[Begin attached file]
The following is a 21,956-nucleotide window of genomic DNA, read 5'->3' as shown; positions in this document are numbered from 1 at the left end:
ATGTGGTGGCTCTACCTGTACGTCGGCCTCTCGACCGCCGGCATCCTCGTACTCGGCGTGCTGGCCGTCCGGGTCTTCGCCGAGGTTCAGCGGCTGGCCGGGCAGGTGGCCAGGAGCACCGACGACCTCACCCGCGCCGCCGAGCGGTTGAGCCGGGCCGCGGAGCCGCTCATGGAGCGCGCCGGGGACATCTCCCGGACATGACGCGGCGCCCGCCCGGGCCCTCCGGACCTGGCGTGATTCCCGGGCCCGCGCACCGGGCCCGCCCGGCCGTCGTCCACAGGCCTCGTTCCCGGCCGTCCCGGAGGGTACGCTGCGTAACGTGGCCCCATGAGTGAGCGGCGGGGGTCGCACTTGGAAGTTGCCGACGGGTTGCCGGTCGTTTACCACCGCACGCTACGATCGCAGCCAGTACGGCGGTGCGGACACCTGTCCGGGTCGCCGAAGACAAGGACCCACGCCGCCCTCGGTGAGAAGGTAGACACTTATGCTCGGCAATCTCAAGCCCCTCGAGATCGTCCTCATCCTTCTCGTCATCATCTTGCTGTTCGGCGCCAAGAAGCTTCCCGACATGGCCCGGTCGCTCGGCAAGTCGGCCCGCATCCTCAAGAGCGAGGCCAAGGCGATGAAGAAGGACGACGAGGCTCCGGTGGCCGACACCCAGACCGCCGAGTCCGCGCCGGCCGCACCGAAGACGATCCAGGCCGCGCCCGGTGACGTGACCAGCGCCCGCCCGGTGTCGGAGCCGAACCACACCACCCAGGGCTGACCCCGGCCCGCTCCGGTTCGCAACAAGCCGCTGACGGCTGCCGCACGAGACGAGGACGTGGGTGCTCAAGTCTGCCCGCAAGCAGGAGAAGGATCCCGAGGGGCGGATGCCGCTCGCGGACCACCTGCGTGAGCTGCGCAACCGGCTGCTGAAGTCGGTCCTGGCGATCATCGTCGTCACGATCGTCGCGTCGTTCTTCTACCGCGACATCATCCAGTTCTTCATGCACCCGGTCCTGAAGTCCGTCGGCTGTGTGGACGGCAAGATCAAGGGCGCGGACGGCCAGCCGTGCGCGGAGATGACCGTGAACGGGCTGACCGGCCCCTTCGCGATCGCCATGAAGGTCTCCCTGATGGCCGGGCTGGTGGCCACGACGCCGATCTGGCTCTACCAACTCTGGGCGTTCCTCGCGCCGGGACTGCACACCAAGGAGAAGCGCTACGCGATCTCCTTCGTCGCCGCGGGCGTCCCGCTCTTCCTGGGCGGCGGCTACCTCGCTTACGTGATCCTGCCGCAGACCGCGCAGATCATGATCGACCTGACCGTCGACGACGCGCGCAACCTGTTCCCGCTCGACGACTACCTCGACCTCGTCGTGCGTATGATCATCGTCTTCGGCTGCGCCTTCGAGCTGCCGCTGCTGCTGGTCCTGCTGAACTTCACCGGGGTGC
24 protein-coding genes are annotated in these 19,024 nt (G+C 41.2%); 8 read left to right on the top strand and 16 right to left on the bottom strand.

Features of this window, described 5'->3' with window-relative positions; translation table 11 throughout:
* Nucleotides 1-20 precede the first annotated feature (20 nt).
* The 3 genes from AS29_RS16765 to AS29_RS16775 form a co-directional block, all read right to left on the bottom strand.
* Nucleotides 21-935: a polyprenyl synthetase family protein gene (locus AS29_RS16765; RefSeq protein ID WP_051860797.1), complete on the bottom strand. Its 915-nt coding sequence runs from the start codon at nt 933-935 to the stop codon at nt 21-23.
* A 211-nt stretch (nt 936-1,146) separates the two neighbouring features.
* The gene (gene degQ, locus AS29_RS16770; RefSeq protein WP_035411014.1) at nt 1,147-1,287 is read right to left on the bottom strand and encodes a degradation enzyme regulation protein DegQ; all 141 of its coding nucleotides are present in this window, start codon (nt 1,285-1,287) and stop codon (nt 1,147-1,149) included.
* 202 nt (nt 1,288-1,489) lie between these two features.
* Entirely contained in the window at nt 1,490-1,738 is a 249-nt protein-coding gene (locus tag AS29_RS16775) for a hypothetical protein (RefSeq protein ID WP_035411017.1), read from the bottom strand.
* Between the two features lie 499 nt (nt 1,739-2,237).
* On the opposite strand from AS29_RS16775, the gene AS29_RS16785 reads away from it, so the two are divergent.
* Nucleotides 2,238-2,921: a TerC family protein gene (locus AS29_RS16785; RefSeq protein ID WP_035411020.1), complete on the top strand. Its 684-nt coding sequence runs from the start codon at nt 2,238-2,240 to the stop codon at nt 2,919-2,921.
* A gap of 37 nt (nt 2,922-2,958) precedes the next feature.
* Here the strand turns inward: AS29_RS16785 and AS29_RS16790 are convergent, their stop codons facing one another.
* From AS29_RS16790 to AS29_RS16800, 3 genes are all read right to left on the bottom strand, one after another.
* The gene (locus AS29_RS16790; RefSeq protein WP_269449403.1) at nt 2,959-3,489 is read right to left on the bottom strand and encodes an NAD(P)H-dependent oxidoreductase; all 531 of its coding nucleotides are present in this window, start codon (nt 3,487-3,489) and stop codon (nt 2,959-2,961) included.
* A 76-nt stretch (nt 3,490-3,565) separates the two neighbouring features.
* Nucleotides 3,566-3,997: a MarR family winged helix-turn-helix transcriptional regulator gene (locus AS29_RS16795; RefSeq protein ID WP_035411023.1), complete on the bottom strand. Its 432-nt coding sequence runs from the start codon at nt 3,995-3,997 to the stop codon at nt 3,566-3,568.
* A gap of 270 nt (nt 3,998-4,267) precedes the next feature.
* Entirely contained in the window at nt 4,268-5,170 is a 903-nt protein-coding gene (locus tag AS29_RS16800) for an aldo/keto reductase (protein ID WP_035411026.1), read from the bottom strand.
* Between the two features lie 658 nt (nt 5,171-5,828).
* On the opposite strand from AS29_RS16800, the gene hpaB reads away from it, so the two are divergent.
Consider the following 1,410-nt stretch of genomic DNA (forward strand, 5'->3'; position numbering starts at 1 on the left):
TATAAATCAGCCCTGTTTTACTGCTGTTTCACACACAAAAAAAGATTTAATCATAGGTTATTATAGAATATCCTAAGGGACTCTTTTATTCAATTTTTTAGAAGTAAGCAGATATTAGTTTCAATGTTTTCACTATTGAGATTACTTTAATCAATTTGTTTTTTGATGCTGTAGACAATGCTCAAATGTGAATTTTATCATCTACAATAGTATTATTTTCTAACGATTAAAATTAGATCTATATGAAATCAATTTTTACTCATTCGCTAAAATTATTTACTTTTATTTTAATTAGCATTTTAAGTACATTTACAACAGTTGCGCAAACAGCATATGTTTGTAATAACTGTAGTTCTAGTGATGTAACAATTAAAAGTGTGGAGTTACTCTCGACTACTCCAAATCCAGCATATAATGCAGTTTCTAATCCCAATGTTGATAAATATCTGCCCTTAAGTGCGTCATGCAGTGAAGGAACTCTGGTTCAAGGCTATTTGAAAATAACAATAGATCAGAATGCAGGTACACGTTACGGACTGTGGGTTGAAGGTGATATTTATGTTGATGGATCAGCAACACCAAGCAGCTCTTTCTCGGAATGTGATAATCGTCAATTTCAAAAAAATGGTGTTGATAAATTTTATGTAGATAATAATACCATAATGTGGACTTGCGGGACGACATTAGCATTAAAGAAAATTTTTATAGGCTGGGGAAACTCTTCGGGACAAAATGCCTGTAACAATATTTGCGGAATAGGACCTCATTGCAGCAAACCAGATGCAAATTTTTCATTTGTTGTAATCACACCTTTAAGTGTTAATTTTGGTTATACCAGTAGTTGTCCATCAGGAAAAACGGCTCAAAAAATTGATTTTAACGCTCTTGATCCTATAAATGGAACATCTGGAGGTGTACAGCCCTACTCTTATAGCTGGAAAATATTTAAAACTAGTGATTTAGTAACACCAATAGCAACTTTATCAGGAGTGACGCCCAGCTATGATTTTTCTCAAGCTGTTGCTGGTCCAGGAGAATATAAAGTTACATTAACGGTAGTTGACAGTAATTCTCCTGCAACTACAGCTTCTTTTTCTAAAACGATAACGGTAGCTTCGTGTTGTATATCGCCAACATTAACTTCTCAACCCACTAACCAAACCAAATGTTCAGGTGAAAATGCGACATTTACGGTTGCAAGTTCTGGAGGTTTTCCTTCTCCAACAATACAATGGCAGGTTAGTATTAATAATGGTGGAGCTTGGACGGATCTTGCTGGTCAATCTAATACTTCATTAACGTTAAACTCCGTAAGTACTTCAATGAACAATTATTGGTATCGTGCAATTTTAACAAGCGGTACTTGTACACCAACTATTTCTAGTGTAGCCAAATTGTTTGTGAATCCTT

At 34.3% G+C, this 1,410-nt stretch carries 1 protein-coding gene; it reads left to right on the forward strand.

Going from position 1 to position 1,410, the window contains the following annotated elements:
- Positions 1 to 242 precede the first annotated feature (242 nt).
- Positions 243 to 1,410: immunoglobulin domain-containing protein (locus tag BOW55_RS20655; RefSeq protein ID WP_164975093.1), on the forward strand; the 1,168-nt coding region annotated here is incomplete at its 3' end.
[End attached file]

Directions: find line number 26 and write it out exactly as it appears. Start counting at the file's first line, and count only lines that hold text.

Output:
TATAAATCAGCCCTGTTTTACTGCTGTTTCACACACAAAAAAAGATTTAATCATAGGTTATTATAGAATATCCTAAGGGACTCTTTTATTCAATTTTTTAGAAGTAAGCAGATATTAGTTTCAATGTTTTCACTATTGAGATTACTTTAATCAATTTGTTTTTTGATGCTGTAGACAATGCTCAAATGTGAATTTTATCATCTACAATAGTATTATTTTCTAACGATTAAAATTAGATCTATATGAAATCAATTTTTACTCATTCGCTAAAATTATTTACTTTTATTTTAATTAGCATTTTAAGTACATTTACAACAGTTGCGCAAACAGCATATGTTTGTAATAACTGTAGTTCTAGTGATGTAACAATTAAAAGTGTGGAGTTACTCTCGACTACTCCAAATCCAGCATATAATGCAGTTTCTAATCCCAATGTTGATAAATATCTGCCCTTAAGTGCGTCATGCAGTGAAGGAACTCTGGTTCAAGGCTATTTGAAAATAACAATAGATCAGAATGCAGGTACACGTTACGGACTGTGGGTTGAAGGTGATATTTATGTTGATGGATCAGCAACACCAAGCAGCTCTTTCTCGGAATGTGATAATCGTCAATTTCAAAAAAATGGTGTTGATAAATTTTATGTAGATAATAATACCATAATGTGGACTTGCGGGACGACATTAGCATTAAAGAAAATTTTTATAGGCTGGGGAAACTCTTCGGGACAAAATGCCTGTAACAATATTTGCGGAATAGGACCTCATTGCAGCAAACCAGATGCAAATTTTTCATTTGTTGTAATCACACCTTTAAGTGTTAATTTTGGTTATACCAGTAGTTGTCCATCAGGAAAAACGGCTCAAAAAATTGATTTTAACGCTCTTGATCCTATAAATGGAACATCTGGAGGTGTACAGCCCTACTCTTATAGCTGGAAAATATTTAAAACTAGTGATTTAGTAACACCAATAGCAACTTTATCAGGAGTGACGCCCAGCTATGATTTTTCTCAAGCTGTTGCTGGTCCAGGAGAATATAAAGTTACATTAACGGTAGTTGACAGTAATTCTCCTGCAACTACAGCTTCTTTTTCTAAAACGATAACGGTAGCTTCGTGTTGTATATCGCCAACATTAACTTCTCAACCCACTAACCAAACCAAATGTTCAGGTGAAAATGCGACATTTACGGTTGCAAGTTCTGGAGGTTTTCCTTCTCCAACAATACAATGGCAGGTTAGTATTAATAATGGTGGAGCTTGGACGGATCTTGCTGGTCAATCTAATACTTCATTAACGTTAAACTCCGTAAGTACTTCAATGAACAATTATTGGTATCGTGCAATTTTAACAAGCGGTACTTGTACACCAACTATTTCTAGTGTAGCCAAATTGTTTGTGAATCCTT